Jan 29, 2015
Quick Hits: Best Practices

The National Athletic Trainers’ Association offers key recommendations to reduce the onset of concussions in sports. Most importantly says Kevin Guskiewicz, PhD, ATC, lead author of the sport related concussion position statement spearheaded by NATA is “when in doubt sit it out. Concussions are by far the most common, and one of the most dangerous, injuries seen in sports today and we can prevent the onset of this potentially fatal condition with proper prevention techniques and awareness.” The Centers for Disease Control and Prevention estimates that between 1.6 and 3.8 million brain injuries occur in sports each year.

Among the NATA’s key recommendations:

If an athlete shows concussion-like signs and reports symptoms after a contact to the head, the athlete has, at the very least, sustained a mild concussion and should be treated for a concussion. The writing team discourages the use of the term “ding” to describe even the mildest form of concussion.

In addition to a thorough clinical evaluation, formal cognitive and postural-stability testing is recommended to assist in objectively determining injury severity and readiness to return to play (RTP). The writing team strongly recommends that high schools, colleges and professional teams institute a testing program that incorporates baseline testing of athletes.

Once symptom-free, the athlete should be reassessed to establish that cognition and postural stability have returned to normal for that player.

An athlete with a concussion should be referred to a physician on the day of injury if he or she lost consciousness or experienced amnesia lasting longer than 15 minutes.

A team approach should be used in making RTP decisions after concussion. This approach should involve input from the athletic trainer, physician, athlete, and any referral sources.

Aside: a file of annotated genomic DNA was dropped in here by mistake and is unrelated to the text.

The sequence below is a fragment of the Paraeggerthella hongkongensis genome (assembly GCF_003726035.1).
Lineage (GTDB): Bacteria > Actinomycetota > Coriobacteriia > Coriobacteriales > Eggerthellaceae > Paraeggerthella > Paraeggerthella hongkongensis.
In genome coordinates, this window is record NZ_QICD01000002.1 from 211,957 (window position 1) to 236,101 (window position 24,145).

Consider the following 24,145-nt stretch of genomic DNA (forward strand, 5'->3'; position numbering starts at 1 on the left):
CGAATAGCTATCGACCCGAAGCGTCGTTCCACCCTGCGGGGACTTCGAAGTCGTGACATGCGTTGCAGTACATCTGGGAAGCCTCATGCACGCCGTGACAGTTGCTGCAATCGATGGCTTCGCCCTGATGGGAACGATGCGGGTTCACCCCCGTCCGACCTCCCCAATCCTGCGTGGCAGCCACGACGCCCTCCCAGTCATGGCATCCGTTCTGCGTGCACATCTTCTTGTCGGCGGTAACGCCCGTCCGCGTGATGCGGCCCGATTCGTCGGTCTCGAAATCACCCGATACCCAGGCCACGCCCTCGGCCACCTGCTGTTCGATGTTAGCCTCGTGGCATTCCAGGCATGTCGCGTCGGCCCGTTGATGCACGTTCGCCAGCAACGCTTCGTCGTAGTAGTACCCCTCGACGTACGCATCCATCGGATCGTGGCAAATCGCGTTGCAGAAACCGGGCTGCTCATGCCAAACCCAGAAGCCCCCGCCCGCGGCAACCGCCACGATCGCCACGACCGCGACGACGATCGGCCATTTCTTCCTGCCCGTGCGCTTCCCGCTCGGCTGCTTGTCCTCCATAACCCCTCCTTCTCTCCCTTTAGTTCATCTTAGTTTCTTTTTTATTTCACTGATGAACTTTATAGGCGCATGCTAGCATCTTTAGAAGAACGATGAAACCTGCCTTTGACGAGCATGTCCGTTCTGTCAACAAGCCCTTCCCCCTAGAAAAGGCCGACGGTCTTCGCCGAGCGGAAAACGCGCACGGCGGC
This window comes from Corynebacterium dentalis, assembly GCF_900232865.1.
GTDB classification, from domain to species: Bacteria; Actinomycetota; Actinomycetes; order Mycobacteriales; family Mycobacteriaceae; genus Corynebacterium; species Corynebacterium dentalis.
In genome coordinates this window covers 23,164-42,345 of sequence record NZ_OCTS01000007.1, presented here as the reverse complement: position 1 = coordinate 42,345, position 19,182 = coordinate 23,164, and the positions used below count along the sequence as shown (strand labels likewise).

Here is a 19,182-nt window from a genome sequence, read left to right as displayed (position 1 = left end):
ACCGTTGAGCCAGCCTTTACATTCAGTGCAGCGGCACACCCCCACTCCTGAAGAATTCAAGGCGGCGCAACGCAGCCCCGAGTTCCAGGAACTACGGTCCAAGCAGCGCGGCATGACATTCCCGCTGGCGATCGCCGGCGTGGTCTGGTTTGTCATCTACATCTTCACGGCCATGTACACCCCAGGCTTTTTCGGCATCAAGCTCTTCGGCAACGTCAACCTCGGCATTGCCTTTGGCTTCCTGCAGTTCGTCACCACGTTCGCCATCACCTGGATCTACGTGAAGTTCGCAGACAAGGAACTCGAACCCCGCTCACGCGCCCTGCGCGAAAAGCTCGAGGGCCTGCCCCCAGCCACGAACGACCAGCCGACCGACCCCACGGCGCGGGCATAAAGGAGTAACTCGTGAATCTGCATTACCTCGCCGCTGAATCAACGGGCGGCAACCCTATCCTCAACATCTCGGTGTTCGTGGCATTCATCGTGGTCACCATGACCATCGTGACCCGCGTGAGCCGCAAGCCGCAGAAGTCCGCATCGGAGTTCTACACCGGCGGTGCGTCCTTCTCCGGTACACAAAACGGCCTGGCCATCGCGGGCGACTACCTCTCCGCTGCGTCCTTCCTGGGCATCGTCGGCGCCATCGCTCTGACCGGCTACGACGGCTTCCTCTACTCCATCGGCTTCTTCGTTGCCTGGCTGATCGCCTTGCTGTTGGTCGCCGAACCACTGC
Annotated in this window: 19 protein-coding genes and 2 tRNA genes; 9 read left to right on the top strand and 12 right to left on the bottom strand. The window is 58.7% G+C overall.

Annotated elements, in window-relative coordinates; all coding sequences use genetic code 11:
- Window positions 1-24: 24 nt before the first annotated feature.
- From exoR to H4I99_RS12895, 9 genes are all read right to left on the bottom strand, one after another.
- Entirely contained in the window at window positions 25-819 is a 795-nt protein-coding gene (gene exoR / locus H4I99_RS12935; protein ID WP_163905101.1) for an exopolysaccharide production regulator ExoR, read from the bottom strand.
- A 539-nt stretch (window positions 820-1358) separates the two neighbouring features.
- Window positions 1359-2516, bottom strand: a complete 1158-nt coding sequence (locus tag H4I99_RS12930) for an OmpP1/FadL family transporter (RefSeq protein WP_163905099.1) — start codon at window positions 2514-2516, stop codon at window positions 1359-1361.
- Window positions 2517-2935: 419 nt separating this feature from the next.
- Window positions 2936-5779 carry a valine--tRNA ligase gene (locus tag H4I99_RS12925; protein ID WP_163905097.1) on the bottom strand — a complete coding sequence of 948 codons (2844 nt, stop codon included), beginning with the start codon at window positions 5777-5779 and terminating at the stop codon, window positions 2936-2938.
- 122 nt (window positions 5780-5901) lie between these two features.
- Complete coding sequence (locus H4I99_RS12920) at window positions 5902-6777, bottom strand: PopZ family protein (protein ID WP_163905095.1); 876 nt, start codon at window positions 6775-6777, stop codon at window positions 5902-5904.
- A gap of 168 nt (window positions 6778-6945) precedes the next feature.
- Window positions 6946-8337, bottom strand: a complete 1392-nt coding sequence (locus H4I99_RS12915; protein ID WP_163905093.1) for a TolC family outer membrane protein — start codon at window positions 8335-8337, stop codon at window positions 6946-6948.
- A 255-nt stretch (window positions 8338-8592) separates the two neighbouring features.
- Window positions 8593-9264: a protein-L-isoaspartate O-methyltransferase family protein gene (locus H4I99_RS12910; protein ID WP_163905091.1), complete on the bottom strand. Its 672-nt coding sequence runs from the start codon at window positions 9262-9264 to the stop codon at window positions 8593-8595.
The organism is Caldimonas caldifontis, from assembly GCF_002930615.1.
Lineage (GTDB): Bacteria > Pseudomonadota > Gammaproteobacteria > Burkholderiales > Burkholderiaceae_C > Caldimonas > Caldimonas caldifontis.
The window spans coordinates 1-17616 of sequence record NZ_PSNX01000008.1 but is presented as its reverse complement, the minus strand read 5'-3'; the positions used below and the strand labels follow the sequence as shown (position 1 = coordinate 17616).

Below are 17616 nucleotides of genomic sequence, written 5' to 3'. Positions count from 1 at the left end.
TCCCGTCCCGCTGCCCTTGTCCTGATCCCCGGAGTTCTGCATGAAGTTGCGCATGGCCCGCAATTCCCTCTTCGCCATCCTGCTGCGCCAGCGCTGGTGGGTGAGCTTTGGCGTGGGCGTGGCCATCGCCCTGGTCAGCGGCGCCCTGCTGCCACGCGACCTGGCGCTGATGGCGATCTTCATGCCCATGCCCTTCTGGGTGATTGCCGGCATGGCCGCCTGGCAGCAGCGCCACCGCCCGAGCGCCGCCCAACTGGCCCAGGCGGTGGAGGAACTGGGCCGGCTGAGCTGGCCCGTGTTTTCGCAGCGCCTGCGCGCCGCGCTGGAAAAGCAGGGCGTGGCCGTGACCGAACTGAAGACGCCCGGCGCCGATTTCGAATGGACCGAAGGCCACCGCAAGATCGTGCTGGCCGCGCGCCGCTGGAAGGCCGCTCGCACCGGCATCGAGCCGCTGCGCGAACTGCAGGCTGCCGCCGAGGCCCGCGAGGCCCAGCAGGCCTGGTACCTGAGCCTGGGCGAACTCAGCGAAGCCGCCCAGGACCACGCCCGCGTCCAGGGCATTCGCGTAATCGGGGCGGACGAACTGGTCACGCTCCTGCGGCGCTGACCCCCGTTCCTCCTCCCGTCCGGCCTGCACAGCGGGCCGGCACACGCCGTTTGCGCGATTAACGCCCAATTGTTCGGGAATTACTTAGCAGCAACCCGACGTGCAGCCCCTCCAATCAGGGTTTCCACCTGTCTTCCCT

Athletes with a suspected concussion should not return to participation on the same day of the injury, with the rare exception being if their symptoms resolve within a few minutes and they remain asymptomatic following rest and exertion for at least 20 minutes.”

Athletes who experience loss of consciousness or amnesia should be disqualified from participating on the day of the injury.

Because damage to the maturing brain of a young athlete can be catastrophic, younger athletes (under age 18) should be managed more conservatively, using stricter RTP guidelines than those used to manage concussion in the more mature athlete.

Any athlete with a concussion should be instructed to rest, but complete bed rest is not recommended.

Because of an increased risk for future concussions, as well as for slowed recovery, athletes with a history of three concussions should be advised that terminating participation in contact sports may be in their best interest.

For more information, visit: www.nata.org/statements/position/concussion.pdf

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